Dir.: Karl Heinz Martin
Cast: Ernst Deutsch, Roma Bahn, Erna Morena, Hans Heinrich von Twardowski
Germany 1920, 73 min. (Silent, with German intertitles)
The film historian Rudolf Kurtz believed that From Morning to Midnight was “not only one of the earliest German expressionistic films, but also its most stringent”. Based on the popular play by Georg Kaiser, From Morning to Midnight had it’s premiere in the spring of 1920 in Berlin – unfortunately for Martin’s film, it coincided with Robert Wiene’s Dr. Caligiari, which had his debut in February of that year. Outside Berlin, the film was rarely shown, even Siegfried Kracauer missed it, mentioning it only in a few lines in his seminal work ‘From Caligari to Hitler”. Strangely enough, From Morning to Midnight was a great success in Japan, where the film was shown in 1922; finally, it had his first official German screening in 1963 in East Berlin’s cinema ‘Camera’.
Set, as the title suggests, in roughly 24 hours, From Morning tells the story of a bank cashier (Deutsch), who abruptly decides to revolt one morning at work. He sees a foreign woman (Bahn) who wants to buy a painting for her son, but the bank manager refuses to give her money, for lack of funds. The cashier is fascinated by her, she represents everything he has dreamt of. He steals an enormous amount (close to one million £ in today’s money) and offers it to the woman, on condition that she elopes with him. But she rejects him and he runs away, meeting again the beggar girl (Bahn) he saw first in the bank; she looks to him like death. At home, his family is only too happy to welcome him, but he soon runs away again, this time from the police. Making his way to the big city, he buys an expensive suit and a top hat. He then visits a bicycle race (Six-day race), where he becomes an object of interest until a member of the royal family appears. In a night club, he attempts to get off with two girls, but one throws a glass of champagne at him, the other (Bahn) has a wooden leg and, again, looks like Death to him. A stranger then takes him off to a club where he wins at cards, but a man tries to kill him, and a Salvation Army girl (Bahn) saves him. She again looks like Death to him, and he confesses the theft of the money. The girl seems to like him, but when he tells her that there is a huge reward for his capture, she runs to the police. When the police catch up with him, he kills himself.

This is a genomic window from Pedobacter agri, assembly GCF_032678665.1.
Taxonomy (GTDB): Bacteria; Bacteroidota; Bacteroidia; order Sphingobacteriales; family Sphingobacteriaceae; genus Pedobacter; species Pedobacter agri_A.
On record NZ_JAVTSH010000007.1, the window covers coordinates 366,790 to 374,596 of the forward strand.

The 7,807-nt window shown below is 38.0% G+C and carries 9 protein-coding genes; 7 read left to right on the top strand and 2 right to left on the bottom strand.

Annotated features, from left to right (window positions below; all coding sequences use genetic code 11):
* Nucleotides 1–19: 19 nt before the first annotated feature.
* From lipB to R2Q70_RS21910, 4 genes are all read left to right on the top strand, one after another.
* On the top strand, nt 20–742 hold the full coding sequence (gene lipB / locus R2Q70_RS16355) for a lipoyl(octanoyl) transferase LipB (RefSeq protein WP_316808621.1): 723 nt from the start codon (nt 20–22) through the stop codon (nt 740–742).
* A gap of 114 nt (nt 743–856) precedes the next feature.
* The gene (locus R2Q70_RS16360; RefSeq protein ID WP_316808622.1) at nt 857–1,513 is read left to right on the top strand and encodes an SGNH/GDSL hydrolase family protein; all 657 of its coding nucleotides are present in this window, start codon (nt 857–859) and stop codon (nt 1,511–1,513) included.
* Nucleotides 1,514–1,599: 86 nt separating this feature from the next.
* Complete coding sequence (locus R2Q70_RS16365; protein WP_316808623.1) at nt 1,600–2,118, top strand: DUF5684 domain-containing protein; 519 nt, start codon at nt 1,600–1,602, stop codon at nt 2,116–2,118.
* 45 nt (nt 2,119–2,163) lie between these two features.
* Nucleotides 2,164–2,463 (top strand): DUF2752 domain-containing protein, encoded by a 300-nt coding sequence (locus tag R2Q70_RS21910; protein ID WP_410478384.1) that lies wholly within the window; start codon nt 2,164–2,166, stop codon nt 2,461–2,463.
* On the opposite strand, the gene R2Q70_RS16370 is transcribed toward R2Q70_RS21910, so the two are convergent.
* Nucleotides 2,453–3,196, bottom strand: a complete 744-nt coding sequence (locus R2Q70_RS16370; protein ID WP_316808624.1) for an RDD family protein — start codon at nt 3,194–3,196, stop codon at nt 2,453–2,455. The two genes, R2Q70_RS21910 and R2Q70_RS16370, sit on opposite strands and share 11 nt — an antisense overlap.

Roma Bahn, incidentally, starred in the role of the mother in the film Des Journées dans les Arbres, based on the play by Marguerite Duras in 1968. The production designer Robert Neppach designed all the costumes, sets and landscapes in contrasting black and white, their forms were typically impressionistic with their skewed-spotted excesses and jagged lines. Most of the female characters are played by the same actress (Bahn)who symbolises the cashiers unfilled dreams and his death: he hunts and is hunted; trying to find something to sooth his soul, but he only stumbles over objects and superficial self-glorification, in the end, the nightmare culminates with his Browning, having lost his eternal soul for good.
Much more than Caligari, From Morning to Midnight is a clear forerunner of the ‘Street Films’ which would go on to dominate the first half of the 1920s in German cinemas, made popular by’ Karl Grune (Die Strasse), where the bourgeois hero breaks out to try to find passionate love with prostitutes before, more often than not, returning to the fold. AS
FROM MORNING TO MIDNIGHT IS ON RELEASE AT THE BARBICAN in FEBRUARY 2016